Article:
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We've all watched experts in Tai Chi Chuan throw people around with very little effort, but how did they get to the level where they could perform these seemingly impossible feats?

I was lucky enough to be coached by three different Tai Chi Chuan Sifu over the course of a weekend recently. In between being thrown to the ground (and ending up in a variety of interesting and painful locks) I had a few insights into how these Sifu had acquired their skills.

What I noticed about them (in between the floor rushing up to meet me) was that each one's explanation of how they could effortlessly send me flying was subtley different. For instance, one emphasised softness as the key to his technique, another emphasised correctness of posture and the third relaxation. What was even more remarkable, to my mind anyway, was that they had all been taught by the same teacher, yet each one emphasised something different. How can it be that there can be so many different ways to think about the same principles I asked myself?

That's when it hit me. There are as many different ways to understand Tai Chi Chuan as their are people in the world. What each Sifu was doing was simply relating to me the way the art worked for them. Let me elaborate. We all learn differently. Some of us need to see a technique to grasp it, some of us need to feel how it works, while others need to intellectually understand it before we can apply it. Or sometimes a combination of all three or some other learning route. There's no "one way" which works best for everybody.

Of course, as any good student of Tai Chi Chuan knows; softness, correct posture and relaxation are all interrelated. In fact you could say that it's impossible to correctly attain one of these attributes (in a meaningful way) without the other two also being present, but that's just another idiosyncrasy that makes the art so intriguing. And don't forget that what one person describes as softness, another could reasonably describe as relaxation or even good posture.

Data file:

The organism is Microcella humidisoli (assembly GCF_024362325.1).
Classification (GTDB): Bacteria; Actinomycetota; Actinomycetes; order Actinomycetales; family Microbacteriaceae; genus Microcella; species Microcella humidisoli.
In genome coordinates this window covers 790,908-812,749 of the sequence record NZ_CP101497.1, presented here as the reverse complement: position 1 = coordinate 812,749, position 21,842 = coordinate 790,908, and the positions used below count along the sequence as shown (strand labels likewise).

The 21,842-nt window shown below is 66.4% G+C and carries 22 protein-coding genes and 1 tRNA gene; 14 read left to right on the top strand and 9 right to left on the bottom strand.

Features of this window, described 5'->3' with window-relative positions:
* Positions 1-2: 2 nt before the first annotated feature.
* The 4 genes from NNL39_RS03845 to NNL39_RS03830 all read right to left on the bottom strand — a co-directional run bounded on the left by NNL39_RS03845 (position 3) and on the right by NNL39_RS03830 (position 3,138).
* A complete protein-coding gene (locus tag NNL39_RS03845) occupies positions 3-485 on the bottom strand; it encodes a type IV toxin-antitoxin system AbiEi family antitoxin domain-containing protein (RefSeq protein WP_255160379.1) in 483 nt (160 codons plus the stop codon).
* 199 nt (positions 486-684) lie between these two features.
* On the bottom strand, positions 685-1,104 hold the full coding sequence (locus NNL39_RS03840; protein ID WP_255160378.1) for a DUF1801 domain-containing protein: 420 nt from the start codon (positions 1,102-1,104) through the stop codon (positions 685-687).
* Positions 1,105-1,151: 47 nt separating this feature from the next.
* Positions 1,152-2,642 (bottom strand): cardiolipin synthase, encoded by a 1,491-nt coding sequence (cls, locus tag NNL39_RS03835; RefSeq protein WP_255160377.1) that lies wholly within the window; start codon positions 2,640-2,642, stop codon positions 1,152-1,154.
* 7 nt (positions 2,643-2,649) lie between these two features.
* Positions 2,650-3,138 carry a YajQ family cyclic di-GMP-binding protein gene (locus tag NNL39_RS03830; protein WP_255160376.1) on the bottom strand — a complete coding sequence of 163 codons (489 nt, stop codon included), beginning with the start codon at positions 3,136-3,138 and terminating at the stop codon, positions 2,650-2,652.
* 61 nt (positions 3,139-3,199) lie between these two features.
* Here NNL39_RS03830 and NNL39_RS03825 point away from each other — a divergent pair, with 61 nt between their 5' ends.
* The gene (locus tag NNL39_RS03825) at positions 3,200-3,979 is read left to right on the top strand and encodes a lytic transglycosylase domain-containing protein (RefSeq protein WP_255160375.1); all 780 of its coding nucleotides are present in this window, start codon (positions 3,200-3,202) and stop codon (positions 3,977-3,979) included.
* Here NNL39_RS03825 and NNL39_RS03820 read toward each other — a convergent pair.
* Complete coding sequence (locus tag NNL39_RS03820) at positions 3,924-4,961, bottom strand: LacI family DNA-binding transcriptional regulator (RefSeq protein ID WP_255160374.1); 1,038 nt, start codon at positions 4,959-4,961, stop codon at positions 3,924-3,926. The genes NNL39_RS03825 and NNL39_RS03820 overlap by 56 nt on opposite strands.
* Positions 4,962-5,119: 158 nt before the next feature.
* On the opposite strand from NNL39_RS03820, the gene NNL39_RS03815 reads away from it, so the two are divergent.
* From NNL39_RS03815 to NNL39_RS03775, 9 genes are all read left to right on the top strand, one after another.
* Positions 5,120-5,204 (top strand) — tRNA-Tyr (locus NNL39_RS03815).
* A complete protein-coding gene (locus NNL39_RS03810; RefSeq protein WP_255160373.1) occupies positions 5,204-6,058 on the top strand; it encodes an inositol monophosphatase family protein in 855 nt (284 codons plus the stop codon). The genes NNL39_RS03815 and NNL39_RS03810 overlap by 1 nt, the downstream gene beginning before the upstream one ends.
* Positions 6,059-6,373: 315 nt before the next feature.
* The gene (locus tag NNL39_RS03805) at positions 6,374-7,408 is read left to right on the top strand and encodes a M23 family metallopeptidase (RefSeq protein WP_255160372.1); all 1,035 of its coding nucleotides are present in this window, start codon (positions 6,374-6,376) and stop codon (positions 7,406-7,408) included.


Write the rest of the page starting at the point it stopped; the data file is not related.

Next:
As students of Tai Chi Chuan it is our duty to stick rigidly to the principles handed down by our forefathers (or mothers) in the art, while at the same time finding a way of internalising those principles that works for us right here and now.

How do we do this? Well the answer is in a saying that my Sifu is very fond of. It's a saying he got from his Master, and it goes something like this.

"Everybody likes to shine, but few like to polish!"

No amount of theorising about the concepts of Tai Chi or the techniques of Tai Chi Chuan will help you shine if you aren't prepared to put in the hours of diligent (and hopefully fun) practice. Tai Chi Chuan is an art that takes a long time to acquire, so don't try and rush things and enjoying your polishing along the way.

By Graham Barlow

(c) 2001 YTCCA

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